EU should think twice before taking trade defense measures against China

15:48, September 18, 2010      

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The European Union (EU) on Thursday launched an anti-subsidy probe into wireless modems imported from China, after it targeted the same Chinese product with two separate investigations of anti-dumping and safeguards measures in June.

It is the first time that the EU has initiated triple investigations simultaneously into a single Chinese product, which is a rare practice among World Trade Organization members.

The move was the latest among a series of trade defense actions taken by the EU against China this year. According to EU statistics, the 27-nation trade bloc launched eight trade probes into Chinese products ranging from coated fine paper to ceramic tiles in the first nine months, already more than the total number of investigations opened last year.

And for the first time, the EU launched an anti-subsidy probe into Chinese products in April, targeting coated fine paper which had already faced anti-dumping investigation. Now it set another record by conducting triple investigations.

The frequent and unprecedented use of trade defense measures have led to China's concerns about increased protectionism in the EU. The rising tension serves no good to neither China nor the EU itself.

Accusing Chinese companies of unfair trade, the EU claims to be safeguarding its own legitimate interests, but things may go contrary to its wishes.

The 27-nation bloc apparently remains unclear of where its interests lie. As early as in 2006, then EU Trade Commissioner Peter Mandelson initiated a review of the EU's trade defense instruments, with a purpose to redefine Europe's "community interests" in a globalized world.

With more and more European companies outsourcing manufacturing to China for lower labor costs, they are also liable to harm caused by the trade defense measures taken by the EU.

Critics say those measures often hurt EU consumers and those European companies with a competitive edge resulting from globalized production, but coddle the laggards.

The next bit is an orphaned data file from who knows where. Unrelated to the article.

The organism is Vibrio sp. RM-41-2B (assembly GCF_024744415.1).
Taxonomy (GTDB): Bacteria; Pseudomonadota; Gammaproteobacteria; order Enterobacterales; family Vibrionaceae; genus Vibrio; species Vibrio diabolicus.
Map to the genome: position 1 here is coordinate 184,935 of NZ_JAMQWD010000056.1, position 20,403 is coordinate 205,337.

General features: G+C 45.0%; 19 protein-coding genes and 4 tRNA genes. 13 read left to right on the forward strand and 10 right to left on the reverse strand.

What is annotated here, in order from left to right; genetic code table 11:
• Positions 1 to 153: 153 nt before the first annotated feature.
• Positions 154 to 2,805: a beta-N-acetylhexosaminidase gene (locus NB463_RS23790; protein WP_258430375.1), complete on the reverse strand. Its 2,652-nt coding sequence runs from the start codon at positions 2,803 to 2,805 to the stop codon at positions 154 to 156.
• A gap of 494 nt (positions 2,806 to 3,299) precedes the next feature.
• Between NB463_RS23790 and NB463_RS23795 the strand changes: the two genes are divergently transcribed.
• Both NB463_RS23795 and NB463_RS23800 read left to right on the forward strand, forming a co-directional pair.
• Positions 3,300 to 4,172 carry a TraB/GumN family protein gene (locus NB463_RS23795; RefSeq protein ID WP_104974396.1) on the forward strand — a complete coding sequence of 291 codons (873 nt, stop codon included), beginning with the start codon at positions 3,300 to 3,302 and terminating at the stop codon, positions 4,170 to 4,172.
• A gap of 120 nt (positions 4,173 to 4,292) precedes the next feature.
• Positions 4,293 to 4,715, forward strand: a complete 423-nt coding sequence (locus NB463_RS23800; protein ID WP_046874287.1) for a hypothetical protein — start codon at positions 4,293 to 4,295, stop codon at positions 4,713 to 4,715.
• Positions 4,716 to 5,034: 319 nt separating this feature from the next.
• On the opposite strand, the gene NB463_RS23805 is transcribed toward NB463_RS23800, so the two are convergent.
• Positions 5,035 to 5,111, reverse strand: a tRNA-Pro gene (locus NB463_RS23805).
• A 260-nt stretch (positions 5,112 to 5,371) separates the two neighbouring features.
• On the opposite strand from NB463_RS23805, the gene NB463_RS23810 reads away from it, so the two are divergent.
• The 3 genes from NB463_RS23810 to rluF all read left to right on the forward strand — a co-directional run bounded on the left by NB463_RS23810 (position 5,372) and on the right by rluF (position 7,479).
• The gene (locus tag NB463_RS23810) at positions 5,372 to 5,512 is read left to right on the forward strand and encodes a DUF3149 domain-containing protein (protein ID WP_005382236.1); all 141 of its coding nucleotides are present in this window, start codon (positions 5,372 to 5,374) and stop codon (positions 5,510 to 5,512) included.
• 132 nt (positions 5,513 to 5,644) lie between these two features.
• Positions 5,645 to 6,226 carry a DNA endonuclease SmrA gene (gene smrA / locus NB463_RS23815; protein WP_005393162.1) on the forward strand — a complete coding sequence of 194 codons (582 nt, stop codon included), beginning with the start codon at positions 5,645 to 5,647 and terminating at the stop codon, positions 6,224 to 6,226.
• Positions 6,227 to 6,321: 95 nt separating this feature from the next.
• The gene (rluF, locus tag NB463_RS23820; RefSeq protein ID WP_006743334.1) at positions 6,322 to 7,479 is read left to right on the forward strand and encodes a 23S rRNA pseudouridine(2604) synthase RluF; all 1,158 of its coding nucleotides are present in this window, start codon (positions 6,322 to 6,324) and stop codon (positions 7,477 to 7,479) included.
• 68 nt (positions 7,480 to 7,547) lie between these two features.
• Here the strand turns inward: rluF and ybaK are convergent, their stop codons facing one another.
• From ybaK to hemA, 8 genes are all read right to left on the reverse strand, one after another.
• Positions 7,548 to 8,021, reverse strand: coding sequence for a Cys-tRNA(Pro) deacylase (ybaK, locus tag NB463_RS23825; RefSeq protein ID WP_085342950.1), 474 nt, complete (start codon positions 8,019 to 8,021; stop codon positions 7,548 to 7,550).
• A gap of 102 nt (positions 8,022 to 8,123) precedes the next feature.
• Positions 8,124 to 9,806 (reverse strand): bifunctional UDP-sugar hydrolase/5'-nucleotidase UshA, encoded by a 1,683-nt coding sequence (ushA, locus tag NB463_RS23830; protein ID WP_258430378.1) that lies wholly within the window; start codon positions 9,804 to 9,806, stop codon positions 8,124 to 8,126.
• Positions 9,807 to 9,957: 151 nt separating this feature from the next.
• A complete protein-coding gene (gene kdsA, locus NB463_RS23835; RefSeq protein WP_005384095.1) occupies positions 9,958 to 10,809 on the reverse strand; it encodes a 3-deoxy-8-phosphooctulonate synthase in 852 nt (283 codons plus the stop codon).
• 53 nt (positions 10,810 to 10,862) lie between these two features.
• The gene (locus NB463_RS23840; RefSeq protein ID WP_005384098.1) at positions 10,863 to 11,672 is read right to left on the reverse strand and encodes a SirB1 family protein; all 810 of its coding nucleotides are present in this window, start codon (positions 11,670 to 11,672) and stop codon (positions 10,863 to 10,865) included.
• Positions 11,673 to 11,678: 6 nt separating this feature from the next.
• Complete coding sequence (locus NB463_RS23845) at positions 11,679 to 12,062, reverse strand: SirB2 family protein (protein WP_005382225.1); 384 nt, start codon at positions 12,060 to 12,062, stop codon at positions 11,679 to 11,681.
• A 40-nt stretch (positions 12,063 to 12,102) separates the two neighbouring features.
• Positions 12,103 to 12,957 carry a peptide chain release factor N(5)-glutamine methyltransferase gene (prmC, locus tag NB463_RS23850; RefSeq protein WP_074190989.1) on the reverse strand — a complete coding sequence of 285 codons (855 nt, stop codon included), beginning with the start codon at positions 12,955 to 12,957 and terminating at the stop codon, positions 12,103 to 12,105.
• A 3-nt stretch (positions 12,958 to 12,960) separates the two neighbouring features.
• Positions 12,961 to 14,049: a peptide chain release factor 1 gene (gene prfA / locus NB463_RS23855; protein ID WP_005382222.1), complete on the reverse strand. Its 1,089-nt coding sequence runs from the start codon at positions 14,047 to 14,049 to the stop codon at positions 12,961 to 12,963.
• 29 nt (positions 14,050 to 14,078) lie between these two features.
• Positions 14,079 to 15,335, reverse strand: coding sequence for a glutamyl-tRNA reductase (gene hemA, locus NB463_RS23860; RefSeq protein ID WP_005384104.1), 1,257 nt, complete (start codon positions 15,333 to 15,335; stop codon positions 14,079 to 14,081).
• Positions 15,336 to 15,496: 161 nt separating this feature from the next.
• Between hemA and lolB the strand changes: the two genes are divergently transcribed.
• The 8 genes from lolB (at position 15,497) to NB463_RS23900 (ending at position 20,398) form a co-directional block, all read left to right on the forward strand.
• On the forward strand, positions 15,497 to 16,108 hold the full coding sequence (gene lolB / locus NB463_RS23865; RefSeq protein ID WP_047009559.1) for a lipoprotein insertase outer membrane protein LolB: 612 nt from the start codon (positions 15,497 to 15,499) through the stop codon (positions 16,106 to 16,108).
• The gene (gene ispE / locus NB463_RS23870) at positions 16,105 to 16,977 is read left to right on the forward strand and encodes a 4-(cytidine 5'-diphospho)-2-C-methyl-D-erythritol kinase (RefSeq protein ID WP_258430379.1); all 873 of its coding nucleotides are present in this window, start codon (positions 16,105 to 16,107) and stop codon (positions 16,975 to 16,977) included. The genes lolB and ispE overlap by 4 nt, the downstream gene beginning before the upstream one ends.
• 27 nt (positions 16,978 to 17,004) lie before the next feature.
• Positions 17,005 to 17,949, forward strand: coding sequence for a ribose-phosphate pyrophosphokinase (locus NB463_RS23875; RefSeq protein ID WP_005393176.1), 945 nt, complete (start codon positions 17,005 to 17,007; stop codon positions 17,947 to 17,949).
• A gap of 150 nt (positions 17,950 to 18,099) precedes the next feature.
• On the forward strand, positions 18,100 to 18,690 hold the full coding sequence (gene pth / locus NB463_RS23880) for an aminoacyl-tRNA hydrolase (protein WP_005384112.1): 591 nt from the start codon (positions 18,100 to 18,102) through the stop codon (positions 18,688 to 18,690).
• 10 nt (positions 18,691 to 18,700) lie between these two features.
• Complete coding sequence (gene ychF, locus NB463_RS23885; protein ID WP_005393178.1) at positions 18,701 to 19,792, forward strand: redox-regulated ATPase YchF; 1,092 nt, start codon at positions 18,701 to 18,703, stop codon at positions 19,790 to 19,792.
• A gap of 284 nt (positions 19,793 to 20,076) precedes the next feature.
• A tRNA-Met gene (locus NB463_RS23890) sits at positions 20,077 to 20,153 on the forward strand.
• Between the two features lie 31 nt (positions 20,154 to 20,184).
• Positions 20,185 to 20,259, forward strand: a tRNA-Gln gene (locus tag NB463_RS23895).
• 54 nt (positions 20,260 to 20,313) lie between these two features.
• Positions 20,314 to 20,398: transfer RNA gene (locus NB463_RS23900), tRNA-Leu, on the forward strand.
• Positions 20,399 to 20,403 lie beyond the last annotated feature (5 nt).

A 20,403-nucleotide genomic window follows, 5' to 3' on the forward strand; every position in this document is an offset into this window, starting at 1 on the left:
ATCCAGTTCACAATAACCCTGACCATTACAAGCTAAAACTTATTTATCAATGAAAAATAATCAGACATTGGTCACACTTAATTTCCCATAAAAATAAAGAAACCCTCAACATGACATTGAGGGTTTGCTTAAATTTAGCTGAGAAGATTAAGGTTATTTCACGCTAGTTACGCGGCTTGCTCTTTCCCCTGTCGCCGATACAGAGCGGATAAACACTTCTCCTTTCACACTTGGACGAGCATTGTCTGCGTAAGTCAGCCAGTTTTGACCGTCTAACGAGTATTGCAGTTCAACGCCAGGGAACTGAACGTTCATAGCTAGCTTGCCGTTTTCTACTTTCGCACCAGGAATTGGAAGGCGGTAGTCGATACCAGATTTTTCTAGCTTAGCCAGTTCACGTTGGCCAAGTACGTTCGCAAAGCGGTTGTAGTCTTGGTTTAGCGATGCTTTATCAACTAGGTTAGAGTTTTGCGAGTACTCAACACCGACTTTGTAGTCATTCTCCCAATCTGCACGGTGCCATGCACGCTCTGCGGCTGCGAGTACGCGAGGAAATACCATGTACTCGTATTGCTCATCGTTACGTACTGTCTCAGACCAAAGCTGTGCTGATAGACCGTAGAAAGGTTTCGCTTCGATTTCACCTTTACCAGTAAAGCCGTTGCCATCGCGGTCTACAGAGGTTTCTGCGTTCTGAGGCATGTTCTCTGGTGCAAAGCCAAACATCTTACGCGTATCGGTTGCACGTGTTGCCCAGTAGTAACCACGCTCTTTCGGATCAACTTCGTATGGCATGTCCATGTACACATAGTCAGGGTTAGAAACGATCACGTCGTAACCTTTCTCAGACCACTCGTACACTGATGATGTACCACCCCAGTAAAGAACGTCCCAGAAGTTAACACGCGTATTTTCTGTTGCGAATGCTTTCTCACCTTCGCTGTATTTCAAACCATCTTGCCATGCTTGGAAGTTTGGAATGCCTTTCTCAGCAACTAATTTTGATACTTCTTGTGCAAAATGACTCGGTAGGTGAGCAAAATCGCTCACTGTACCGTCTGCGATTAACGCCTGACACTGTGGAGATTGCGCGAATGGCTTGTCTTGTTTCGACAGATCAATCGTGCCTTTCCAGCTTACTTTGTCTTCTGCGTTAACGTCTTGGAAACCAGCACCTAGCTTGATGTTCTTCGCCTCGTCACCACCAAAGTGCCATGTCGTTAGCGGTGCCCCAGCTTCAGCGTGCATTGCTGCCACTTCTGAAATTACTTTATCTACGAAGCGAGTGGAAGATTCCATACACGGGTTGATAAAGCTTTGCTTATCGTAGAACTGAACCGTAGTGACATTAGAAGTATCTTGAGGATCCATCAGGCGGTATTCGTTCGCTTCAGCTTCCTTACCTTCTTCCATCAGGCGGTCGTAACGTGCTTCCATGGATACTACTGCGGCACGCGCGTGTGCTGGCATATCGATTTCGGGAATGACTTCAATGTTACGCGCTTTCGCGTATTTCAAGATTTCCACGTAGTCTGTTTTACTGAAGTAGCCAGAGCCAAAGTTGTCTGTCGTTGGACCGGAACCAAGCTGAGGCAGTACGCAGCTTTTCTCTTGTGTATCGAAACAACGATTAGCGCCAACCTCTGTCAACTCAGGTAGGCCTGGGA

As in the case of wireless modems, the investigations would disrupt normal trade. This would only benefit one Belgian company, which is the sole producer of the same product in the EU, but millions of consumers in 27 member states would pay for that.

Unfortunately the review ended nowhere. It has become a routine that each time the EU takes trade defense measures against Chinese products, the decision would be opposed by its own industries and consumers, and EU member states are divided.

Putting aside the argument over the EU's interests, there is more need for the 27-nation bloc to have a second thought about its trade defense actions against China under the current circumstances.

Hit hard by the financial crisis and a sovereign debt crisis, the EU economy is still not out of the woods. Recovery remained fragile and to a large extent export-driven as private consumption and investment lack momentum of rebound.

Trade holds the key to a global recovery, which is no less true for the EU. By sticking to its pledge to keep markets open, the EU is in fact helping itself.

As the EU's second largest trading partner, China is doing its part to keep bilateral trade on track. It sent several business delegations to Europe to promote trade and investment last year when the EU economy was at its toughest time due to the financial crisis.

Official figures released by Eurostat showed EU exports to China actually managed to grow 4.1 percent in 2009, while its trade flows with all other major trading partners had plunged. Exports to China may actually provide a positive aspect in the EU's recovery.

In the time of crisis, the EU and China should need each other more than ever. However, the EU's move is running counter to the deepening relations.

Source: Xinhua


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